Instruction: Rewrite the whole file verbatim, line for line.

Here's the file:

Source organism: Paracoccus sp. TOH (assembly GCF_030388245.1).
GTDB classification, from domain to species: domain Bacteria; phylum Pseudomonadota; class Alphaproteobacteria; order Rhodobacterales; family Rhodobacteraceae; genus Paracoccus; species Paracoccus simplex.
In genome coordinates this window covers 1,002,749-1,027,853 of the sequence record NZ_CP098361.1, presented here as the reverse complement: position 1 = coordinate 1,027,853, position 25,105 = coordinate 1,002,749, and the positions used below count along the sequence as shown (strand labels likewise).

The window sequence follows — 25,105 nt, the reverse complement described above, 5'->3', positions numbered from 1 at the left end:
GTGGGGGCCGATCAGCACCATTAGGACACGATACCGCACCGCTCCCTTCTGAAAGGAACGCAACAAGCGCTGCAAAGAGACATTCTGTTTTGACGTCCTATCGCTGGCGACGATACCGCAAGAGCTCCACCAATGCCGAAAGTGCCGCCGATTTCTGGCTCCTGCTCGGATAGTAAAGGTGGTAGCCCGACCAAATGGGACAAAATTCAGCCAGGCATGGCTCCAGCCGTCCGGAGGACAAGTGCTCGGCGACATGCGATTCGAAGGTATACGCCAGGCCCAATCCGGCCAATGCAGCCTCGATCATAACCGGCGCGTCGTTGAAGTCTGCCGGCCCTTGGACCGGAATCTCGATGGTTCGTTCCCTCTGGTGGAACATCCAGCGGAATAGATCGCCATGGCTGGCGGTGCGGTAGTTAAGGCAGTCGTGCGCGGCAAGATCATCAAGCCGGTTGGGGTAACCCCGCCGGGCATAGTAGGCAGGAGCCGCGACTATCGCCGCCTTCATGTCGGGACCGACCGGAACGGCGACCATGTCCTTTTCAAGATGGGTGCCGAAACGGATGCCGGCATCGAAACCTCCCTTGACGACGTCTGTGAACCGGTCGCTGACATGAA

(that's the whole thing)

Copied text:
Source organism: Paracoccus sp. TOH (assembly GCF_030388245.1).
GTDB classification, from domain to species: domain Bacteria; phylum Pseudomonadota; class Alphaproteobacteria; order Rhodobacterales; family Rhodobacteraceae; genus Paracoccus; species Paracoccus simplex.
In genome coordinates this window covers 1,002,749-1,027,853 of the sequence record NZ_CP098361.1, presented here as the reverse complement: position 1 = coordinate 1,027,853, position 25,105 = coordinate 1,002,749, and the positions used below count along the sequence as shown (strand labels likewise).

The window sequence follows — 25,105 nt, the reverse complement described above, 5'->3', positions numbered from 1 at the left end:
GTGGGGGCCGATCAGCACCATTAGGACACGATACCGCACCGCTCCCTTCTGAAAGGAACGCAACAAGCGCTGCAAAGAGACATTCTGTTTTGACGTCCTATCGCTGGCGACGATACCGCAAGAGCTCCACCAATGCCGAAAGTGCCGCCGATTTCTGGCTCCTGCTCGGATAGTAAAGGTGGTAGCCCGACCAAATGGGACAAAATTCAGCCAGGCATGGCTCCAGCCGTCCGGAGGACAAGTGCTCGGCGACATGCGATTCGAAGGTATACGCCAGGCCCAATCCGGCCAATGCAGCCTCGATCATAACCGGCGCGTCGTTGAAGTCTGCCGGCCCTTGGACCGGAATCTCGATGGTTCGTTCCCTCTGGTGGAACATCCAGCGGAATAGATCGCCATGGCTGGCGGTGCGGTAGTTAAGGCAGTCGTGCGCGGCAAGATCATCAAGCCGGTTGGGGTAACCCCGCCGGGCATAGTAGGCAGGAGCCGCGACTATCGCCGCCTTCATGTCGGGACCGACCGGAACGGCGACCATGTCCTTTTCAAGATGGGTGCCGAAACGGATGCCGGCATCGAAACCTCCCTTGACGACGTCTGTGAACCGGTCGCTGACATGAA